MacKenzie’s definition of heart failure as “exhaustion of the reserve force of the heart muscle” highlights the importance of myocardial abnormalities in patients with this condition. Of course, MacKenzie’s “reserve force” and the mechanism by which it might be “exhausted” in the failing heart could not be understood in terms of the knowledge of cardiac muscle that existed at the beginning of the century. It was not until the late 1960s, when myocardial contractility came to be appreciated as a manifestation of complex biochemical and biophysical processes in the myocardium, that our modern understanding of the pathophysiology of heart failure in terms of disordered myocardial-cell function became possible.

Cardiomyopathy of Overload

26 October, 2011 (16:33) | Heart Diseases | By: Health news

MORE than 80 years ago, Sir James MacKenzie noted: “The more I study the symptoms of heart failure, and the more I reflect on the part played by the heart muscle, the more convinced I am that… heart failure is due to the exhaustion of the reserve force of the heart muscle.” Except for the cardiac glycosides, however, therapy for congestive heart failure generally has focused on the systemic signs and symptoms that appear when the failing heart becomes unable to meet the hemodynamic demands of the body, rather than on abnormalities in the heart muscle itself, which both cause and exacerbate the clinical disability.

A new understanding of the pathophysiology of congestive heart failure has led to the identification of important cellular and molecular alterations in the failing heart. Although often masked by prominent systemic compensations for depressed cardiac performance, notably salt and water retention and vasoconstriction, the heart-muscle disorders play a major part in determining the poor prognosis in this condition, which a few years ago had a five-year mortality of approximately 50 percent. Stimulated by a growing realization that medical therapy can alter this grim outlook, applications of new knowledge of the pathophysiology of the heart in congestive heart failure are increasingly affecting strategies for the clinical care of patients with the condition.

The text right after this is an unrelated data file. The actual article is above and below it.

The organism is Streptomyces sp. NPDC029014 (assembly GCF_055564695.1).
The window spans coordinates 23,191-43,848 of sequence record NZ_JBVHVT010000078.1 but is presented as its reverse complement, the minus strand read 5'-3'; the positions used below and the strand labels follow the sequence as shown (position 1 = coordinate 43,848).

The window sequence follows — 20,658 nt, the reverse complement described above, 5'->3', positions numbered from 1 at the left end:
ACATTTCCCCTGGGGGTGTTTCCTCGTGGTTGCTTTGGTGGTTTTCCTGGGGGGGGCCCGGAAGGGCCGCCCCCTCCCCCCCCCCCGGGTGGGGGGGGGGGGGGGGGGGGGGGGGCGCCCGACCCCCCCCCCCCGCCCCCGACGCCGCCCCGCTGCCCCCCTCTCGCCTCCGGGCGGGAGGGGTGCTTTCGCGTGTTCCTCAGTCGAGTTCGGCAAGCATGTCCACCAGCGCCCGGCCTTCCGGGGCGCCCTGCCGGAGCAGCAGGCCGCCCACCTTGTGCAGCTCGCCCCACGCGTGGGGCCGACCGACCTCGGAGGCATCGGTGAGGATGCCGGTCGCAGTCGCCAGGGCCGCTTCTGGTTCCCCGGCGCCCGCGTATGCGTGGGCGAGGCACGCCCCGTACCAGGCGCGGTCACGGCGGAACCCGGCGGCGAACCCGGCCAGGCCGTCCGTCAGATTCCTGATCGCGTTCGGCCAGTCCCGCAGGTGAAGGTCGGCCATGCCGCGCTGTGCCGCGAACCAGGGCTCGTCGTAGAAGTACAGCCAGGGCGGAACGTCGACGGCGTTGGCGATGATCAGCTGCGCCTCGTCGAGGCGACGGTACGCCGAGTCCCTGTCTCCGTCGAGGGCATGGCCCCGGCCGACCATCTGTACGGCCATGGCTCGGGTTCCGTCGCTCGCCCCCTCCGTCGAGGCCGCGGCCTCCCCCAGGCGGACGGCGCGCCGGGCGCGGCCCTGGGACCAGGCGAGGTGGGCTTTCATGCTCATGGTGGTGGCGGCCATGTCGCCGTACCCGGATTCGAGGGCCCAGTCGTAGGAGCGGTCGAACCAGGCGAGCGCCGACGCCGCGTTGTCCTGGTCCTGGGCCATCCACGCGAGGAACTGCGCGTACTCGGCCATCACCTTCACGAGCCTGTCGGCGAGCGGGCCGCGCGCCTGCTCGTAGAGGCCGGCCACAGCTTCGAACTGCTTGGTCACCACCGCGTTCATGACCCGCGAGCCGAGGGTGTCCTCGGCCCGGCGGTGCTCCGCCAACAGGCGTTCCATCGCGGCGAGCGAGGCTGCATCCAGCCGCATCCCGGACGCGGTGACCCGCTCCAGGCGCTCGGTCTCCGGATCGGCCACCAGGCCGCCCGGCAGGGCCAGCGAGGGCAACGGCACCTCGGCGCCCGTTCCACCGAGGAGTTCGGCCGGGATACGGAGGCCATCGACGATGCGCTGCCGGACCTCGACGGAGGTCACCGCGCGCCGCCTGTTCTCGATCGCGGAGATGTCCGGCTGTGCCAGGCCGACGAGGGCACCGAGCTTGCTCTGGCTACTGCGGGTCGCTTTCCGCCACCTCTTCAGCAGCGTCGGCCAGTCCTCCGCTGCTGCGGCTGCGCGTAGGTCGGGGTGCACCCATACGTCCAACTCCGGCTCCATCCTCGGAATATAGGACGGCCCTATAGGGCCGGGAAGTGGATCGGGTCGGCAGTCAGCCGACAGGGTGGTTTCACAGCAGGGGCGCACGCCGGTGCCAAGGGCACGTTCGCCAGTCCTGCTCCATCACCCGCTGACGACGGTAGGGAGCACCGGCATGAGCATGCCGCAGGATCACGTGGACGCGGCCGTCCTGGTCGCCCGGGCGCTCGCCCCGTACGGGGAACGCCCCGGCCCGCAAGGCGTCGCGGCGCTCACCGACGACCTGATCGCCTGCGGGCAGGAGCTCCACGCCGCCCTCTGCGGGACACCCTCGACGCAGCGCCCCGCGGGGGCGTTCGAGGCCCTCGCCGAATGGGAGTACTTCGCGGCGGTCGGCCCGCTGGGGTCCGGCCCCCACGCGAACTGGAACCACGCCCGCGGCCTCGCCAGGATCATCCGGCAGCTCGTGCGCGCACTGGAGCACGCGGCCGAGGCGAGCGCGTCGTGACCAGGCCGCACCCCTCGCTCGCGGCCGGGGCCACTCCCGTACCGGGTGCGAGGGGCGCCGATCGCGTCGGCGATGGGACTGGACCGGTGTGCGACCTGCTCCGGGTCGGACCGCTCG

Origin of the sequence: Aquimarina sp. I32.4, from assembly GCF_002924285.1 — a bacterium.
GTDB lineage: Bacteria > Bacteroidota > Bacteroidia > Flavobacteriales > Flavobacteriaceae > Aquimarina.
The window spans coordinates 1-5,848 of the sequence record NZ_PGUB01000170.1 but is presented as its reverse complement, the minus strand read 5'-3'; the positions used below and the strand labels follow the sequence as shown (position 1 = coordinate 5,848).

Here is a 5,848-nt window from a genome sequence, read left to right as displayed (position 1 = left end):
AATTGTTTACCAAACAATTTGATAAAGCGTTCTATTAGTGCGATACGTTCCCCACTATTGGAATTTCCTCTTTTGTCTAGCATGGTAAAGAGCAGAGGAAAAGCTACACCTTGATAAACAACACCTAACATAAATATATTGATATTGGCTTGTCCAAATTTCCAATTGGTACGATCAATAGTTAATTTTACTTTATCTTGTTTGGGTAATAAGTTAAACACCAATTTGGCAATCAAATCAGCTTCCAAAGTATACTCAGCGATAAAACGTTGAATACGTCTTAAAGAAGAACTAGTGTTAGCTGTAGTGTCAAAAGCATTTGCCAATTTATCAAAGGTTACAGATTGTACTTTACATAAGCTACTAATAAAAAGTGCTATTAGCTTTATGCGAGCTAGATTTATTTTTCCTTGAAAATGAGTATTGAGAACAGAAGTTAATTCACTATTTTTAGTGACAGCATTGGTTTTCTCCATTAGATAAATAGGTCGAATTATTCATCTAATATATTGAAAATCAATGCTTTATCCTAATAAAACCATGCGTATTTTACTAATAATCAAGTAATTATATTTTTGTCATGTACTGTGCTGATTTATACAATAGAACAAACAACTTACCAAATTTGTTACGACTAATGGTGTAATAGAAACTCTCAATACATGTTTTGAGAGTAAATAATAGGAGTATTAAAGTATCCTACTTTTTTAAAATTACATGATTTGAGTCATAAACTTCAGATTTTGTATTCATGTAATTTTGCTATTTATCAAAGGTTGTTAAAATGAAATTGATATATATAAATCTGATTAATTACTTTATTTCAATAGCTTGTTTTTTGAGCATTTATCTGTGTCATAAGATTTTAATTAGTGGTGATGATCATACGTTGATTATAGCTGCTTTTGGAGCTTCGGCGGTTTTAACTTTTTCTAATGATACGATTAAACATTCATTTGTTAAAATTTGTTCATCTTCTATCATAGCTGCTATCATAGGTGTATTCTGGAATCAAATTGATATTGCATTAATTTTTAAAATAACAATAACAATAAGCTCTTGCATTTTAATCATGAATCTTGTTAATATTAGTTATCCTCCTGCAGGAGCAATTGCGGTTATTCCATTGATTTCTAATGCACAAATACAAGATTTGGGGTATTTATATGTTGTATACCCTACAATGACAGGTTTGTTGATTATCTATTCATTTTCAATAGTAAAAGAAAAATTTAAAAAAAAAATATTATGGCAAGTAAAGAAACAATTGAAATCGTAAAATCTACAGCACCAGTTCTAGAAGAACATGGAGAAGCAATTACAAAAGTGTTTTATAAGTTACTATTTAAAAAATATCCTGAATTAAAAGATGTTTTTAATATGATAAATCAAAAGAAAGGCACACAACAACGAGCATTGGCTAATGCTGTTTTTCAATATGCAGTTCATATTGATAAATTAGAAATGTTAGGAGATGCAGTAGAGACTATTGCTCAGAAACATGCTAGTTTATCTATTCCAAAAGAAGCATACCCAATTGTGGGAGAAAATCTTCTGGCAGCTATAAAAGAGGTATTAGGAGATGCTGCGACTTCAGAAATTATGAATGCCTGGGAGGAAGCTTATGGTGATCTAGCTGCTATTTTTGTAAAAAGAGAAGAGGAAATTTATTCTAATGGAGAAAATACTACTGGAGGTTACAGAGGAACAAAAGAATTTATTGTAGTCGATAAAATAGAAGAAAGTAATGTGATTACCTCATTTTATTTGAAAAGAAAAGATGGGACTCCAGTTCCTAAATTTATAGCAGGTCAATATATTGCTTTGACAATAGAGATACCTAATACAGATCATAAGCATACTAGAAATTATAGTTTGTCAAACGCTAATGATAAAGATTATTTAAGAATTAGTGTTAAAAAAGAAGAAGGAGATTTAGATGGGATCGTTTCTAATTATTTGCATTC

Although myocardial hypertrophy, one of the most important responses of the failing heart, is an adaptive process that enables the heart to compensate for overloading, the cells of the hypertrophied, failing heart are not normal. This review of the cellular abnormalities in the failing myocardium describes a cardiomyopathy of overload that appears to be among the chief causes of deterioration and death in patients with congestive heart failure.

Clinical Syndromes in Heart Failure

The hemodynamic abnormalities that result from heart failure are conceptually simple because, as a pump, the heart has but two ways to fail: through inadequate emptying of the venous reservoirs (backward failure) and through reduced ejection of blood under pressure into the aorta and pulmonary artery (forward failure). However, the response of the body to these abnormalities is complex and varies from person to person. Furthermore, because blood flows in a circle, forward failure and backward failure generally coexist, although the highly variable circulatory adjustments in response to impaired pump performance may cause one or the other to dominate the clinical picture in any given patient.

In patients with left ventricular dysfunction, by far the most common cause of heart failure, an increase in left atrial pressure (backward failure) leads to dyspnea, to pulmonary congestion, and when severe, to pulmonary edema. Reduced cardiac output (forward failure) causes poor tissue perfusion and fatigue; since the body tends to protect blood pressure at the expense of cardiac output (because of vasoconstriction), hypotension is uncommon in chronic heart failure, usually appearing only in the very late stages when pump function has become severely impaired.

Alterations in Myosin

20 October, 2011 (11:53) | Heart Diseases | By: Health news

Molecular changes in the proteins synthesized by the myocardium play a major part in the adaptation of the hypertrophied heart to chronic overload and may influence the long-term prognosis in patients with congestive heart failure. However, as noted more than a decade ago, the extent to which most changes induced by chronic overload contribute to or compensate for the deterioration of the heart is still poorly-understood.

Alterations in Myosin